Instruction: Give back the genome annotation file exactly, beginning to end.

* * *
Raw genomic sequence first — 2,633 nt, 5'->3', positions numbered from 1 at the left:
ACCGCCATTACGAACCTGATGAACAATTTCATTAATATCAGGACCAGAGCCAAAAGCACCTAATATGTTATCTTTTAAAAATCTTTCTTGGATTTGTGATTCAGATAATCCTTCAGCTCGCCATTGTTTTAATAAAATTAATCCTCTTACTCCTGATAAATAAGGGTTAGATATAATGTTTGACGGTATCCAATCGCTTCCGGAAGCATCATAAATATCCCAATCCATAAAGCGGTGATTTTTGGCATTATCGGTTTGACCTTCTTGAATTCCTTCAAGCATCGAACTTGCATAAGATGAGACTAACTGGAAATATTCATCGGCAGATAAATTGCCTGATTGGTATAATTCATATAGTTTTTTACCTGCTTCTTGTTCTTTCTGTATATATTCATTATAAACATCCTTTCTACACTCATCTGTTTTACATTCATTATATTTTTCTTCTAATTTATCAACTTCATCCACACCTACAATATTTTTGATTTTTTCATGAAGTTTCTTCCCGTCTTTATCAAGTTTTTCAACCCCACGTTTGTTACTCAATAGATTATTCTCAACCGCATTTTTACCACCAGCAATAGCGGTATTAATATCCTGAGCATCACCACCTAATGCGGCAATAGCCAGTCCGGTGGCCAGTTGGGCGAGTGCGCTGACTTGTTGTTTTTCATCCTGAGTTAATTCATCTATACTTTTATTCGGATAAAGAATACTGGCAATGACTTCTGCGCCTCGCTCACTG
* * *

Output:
Raw genomic sequence first — 2,633 nt, 5'->3', positions numbered from 1 at the left:
ACCGCCATTACGAACCTGATGAACAATTTCATTAATATCAGGACCAGAGCCAAAAGCACCTAATATGTTATCTTTTAAAAATCTTTCTTGGATTTGTGATTCAGATAATCCTTCAGCTCGCCATTGTTTTAATAAAATTAATCCTCTTACTCCTGATAAATAAGGGTTAGATATAATGTTTGACGGTATCCAATCGCTTCCGGAAGCATCATAAATATCCCAATCCATAAAGCGGTGATTTTTGGCATTATCGGTTTGACCTTCTTGAATTCCTTCAAGCATCGAACTTGCATAAGATGAGACTAACTGGAAATATTCATCGGCAGATAAATTGCCTGATTGGTATAATTCATATAGTTTTTTACCTGCTTCTTGTTCTTTCTGTATATATTCATTATAAACATCCTTTCTACACTCATCTGTTTTACATTCATTATATTTTTCTTCTAATTTATCAACTTCATCCACACCTACAATATTTTTGATTTTTTCATGAAGTTTCTTCCCGTCTTTATCAAGTTTTTCAACCCCACGTTTGTTACTCAATAGATTATTCTCAACCGCATTTTTACCACCAGCAATAGCGGTATTAATATCCTGAGCATCACCACCTAATGCGGCAATAGCCAGTCCGGTGGCCAGTTGGGCGAGTGCGCTGACTTGTTGTTTTTCATCCTGAGTTAATTCATCTATACTTTTATTCGGATAAAGAATACTGGCAATGACTTCTGCGCCTCGCTCACTG